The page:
IN THE UNITED STATES DISTRICT COURT FOR THE WESTERN DISTRICT OF PENNSYLVANIA
October 18, 2011
LAMAR NELSON DOUGLAS, PLAINTIFF,
IRMA VIHIDAL, ET AL., DEFENDANTS.
The opinion of the court was delivered by: Magistrate Judge Bissoon
Plaintiff Lamar Nelson Douglas ("Plaintiff") is a state prisoner who alleges that his constitutional rights were violated while he was incarcerated at the State Correctional Institution at Greene ("SCI-Greene"), in Waynesburg, Pennsylvania. (Doc. 12-1 at 1). Plaintiff also alleges violations of the Americans with Disabilities Act ("ADA"), 42 U.S.C. § 12131, et seq. Currently before this Court are Plaintiff's motion to amend his complaint (Doc. 12), and his motion for the appointment of counsel (Doc. 13).
Plaintiff's motion to amend will be granted.
Next, this Court addresses Plaintiff's motion for counsel. The United States Court of Appeals for the Third Circuit set forth the standard to be applied by district courts when responding to a request for counsel pursuant to the provisions of 28 U.S.C. § 1915(e)(1) in Tabron v. Grace, 6 F.3d 147 (3d Cir. 1993). The court in Tabron acknowledged that district courts have no authority to compel counsel to represent an indigent civil litigant. Id. at 157 n.7. That court also recognized that when "[a]n indigent Plaintiff with a claim of arguable merit is incapable of presenting his or her case, serious consideration should be given to appointing counsel." Id. at 156. The Court of Appeals likewise addressed the practical constraints confronted by district courts regarding the appointment of counsel, which include the ever-growing number of prisoner civil rights actions filed each year in the federal courts; the lack of funding to pay appointed counsel; and the limited supply of competent lawyers who are willing to undertake such representation without compensation. Id. at 157.
The Court of Appeals also announced a series of factors that a trial court should consider and apply in ruling upon a motion for the appointment of counsel. Id. at 155-56. These factors include: (1) the plaintiff's ability to present his or her own case; (2) the difficulty of the particular legal issues; (3) the degree to which factual investigation will be necessary and the ability of the plaintiff to pursue investigation; (4) the plaintiff's capacity to retain counsel on his or her own behalf; (5) the extent to which a case is likely to turn on credibility determinations; and (6) whether the case will require testimony from expert witnesses.
A review of the complaint in light of the factors announced in Tabron reveals the following.
(1) Plaintiff's legal issues are not complex. Additionally, as a pro se litigant, Plaintiff enjoys the relaxed pleading standard promulgated in Haines v. Kerner, 404 U.S. 519, 520 (1972), and its progeny.
(2) The necessary factual investigation can be adequately pursued by Plaintiff through the discovery process.
(3) Plaintiff appears to have no particular problem pursuing his claims. Indeed, despite his alleged blindness in one eye, Plaintiff has demonstrated his ability to draft detailed filings, and appears capable of performing legal research and writing.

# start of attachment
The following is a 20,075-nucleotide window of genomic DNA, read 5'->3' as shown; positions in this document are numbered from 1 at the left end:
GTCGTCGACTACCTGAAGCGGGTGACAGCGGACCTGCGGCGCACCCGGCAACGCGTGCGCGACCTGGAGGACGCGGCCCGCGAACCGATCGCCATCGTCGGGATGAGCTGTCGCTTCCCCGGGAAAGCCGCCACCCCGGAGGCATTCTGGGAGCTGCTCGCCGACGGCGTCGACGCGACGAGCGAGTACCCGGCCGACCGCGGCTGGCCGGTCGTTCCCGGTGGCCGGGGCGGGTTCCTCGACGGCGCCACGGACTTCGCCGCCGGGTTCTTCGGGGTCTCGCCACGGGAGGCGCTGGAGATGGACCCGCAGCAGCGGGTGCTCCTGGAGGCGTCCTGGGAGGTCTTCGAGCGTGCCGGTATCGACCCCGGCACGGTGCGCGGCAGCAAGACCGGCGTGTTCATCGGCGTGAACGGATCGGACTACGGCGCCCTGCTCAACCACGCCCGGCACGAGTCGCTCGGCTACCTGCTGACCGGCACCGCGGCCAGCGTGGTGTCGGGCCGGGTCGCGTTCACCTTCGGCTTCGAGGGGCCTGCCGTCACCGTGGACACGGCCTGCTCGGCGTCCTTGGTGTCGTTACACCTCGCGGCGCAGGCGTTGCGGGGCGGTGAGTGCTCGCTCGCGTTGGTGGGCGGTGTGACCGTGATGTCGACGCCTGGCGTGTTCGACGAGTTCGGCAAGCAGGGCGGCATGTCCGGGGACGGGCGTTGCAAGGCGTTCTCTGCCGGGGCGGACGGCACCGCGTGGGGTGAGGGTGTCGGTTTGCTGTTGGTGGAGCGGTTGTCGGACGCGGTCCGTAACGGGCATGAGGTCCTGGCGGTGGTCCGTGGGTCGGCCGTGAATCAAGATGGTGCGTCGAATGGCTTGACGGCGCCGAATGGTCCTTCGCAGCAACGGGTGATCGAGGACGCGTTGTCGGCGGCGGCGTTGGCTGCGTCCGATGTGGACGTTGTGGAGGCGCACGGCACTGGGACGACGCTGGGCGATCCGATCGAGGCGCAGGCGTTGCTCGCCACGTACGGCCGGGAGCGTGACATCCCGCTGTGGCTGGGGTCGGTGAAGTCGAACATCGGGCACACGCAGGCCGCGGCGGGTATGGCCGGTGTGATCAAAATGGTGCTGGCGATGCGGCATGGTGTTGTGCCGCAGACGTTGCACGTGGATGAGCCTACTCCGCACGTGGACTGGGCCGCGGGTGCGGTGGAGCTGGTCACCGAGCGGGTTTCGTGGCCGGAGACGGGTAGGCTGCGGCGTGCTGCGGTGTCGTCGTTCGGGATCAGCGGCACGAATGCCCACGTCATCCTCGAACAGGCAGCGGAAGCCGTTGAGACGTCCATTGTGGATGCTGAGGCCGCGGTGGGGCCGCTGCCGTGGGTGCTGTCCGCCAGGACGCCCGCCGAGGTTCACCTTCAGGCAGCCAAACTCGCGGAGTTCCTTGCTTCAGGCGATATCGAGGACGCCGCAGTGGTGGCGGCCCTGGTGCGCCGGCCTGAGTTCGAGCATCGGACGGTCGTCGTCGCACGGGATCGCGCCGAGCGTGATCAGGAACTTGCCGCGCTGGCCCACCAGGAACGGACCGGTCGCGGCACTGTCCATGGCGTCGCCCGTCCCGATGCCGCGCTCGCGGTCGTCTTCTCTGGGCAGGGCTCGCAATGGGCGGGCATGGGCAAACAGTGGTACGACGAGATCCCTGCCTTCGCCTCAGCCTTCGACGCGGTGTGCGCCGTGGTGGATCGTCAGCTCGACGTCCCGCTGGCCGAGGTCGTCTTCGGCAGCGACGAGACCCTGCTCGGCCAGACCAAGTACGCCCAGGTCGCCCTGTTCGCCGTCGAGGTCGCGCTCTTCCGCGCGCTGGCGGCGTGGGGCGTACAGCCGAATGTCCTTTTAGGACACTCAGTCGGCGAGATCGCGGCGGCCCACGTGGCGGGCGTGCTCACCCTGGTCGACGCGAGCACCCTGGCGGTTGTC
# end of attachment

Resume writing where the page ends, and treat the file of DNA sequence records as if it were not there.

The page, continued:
(4) Plaintiff's claims do not appear to require extensive or complicated discovery.
(5) Plaintiff's case may turn on credibility determinations.
(6) This case may require the testimony of expert witnesses.
Two of the above-mentioned factors weigh in favor of appointing counsel. However, neither of these factors is likely to have much impact on Plaintiff's ability to prosecute his case at this stage in the litigation. Additionally, Plaintiff has made no showing, or even asserted, that he has made any attempt to retain counsel himself. The undersigned concludes that appointment of counsel is not appropriate at this time. Furthermore, this Court notes that Local Civil Rule 10.C indicates that "[a]bsent special circumstances, no motions for the appointment of counsel will be granted until after dispositive motions have been resolved." In light of the above analysis under Tabron, Plaintiff has not alleged any circumstances that would warrant deviation from that rule. Accordingly, Plaintiff's motions for the appointment of counsel (Docs. 6 and 13) will be denied.
AND NOW, this 18th day of October, 2011, IT IS HEREBY ORDERED that Plaintiff's motion for leave to file an amended complaint (Doc. 12) is GRANTED. The Clerk is directed to file Plaintiff's proposed amended complaint.
IT IS FURTHER ORDERED that Defendants' pending motions to dismiss (Docs. 5 and 8) are DENIED, without prejudice to Defendants filing new motions to dismiss, if appropriate, on or before November 9, 2011.
IT IS FURTHER ORDERED that Plaintiff's motion for the appointment of counsel (Doc. 13) is DENIED.
IT IS FURTHER ORDERED that in accordance with the Magistrates Act, 28 U.S.C. § 636(b)(1)(A), and Rule 72.C.2 of the Local Rules for Magistrates, objections to this order must be filed by November 2, 2011. Failure to file objections will waive the right to appeal. Brightwell v. Lehman, 637 F.3d 187, 193 n.7 (3d Cir. 2011).
CATHY BISSOON UNITED STATES MAGISTRATE JUDGE
LAMAR NELSON DOUGLAS CJ-1576
SCI Greene 175 Progress Drive Waynesburg, PA 15370
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